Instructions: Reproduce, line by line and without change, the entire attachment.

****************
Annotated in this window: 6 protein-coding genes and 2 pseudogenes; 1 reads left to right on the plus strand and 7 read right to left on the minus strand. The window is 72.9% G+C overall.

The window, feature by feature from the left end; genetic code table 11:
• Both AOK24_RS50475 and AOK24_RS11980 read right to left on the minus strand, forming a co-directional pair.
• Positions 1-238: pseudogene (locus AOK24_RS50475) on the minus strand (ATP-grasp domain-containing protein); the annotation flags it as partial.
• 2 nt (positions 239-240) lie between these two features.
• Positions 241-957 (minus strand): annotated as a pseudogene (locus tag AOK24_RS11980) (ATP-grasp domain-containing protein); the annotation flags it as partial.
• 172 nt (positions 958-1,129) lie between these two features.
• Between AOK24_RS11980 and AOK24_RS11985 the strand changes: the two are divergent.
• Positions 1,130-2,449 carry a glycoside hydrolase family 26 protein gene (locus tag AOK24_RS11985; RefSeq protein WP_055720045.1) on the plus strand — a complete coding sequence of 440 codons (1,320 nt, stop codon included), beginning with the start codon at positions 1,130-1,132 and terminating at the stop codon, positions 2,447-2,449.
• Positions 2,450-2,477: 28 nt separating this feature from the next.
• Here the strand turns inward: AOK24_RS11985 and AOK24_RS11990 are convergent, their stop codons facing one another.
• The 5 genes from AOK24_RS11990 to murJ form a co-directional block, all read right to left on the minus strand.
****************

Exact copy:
Annotated in this window: 6 protein-coding genes and 2 pseudogenes; 1 reads left to right on the plus strand and 7 read right to left on the minus strand. The window is 72.9% G+C overall.

The window, feature by feature from the left end; genetic code table 11:
• Both AOK24_RS50475 and AOK24_RS11980 read right to left on the minus strand, forming a co-directional pair.
• Positions 1-238: pseudogene (locus AOK24_RS50475) on the minus strand (ATP-grasp domain-containing protein); the annotation flags it as partial.
• 2 nt (positions 239-240) lie between these two features.
• Positions 241-957 (minus strand): annotated as a pseudogene (locus tag AOK24_RS11980) (ATP-grasp domain-containing protein); the annotation flags it as partial.
• 172 nt (positions 958-1,129) lie between these two features.
• Between AOK24_RS11980 and AOK24_RS11985 the strand changes: the two are divergent.
• Positions 1,130-2,449 carry a glycoside hydrolase family 26 protein gene (locus tag AOK24_RS11985; RefSeq protein WP_055720045.1) on the plus strand — a complete coding sequence of 440 codons (1,320 nt, stop codon included), beginning with the start codon at positions 1,130-1,132 and terminating at the stop codon, positions 2,447-2,449.
• Positions 2,450-2,477: 28 nt separating this feature from the next.
• Here the strand turns inward: AOK24_RS11985 and AOK24_RS11990 are convergent, their stop codons facing one another.
• The 5 genes from AOK24_RS11990 to murJ form a co-directional block, all read right to left on the minus strand.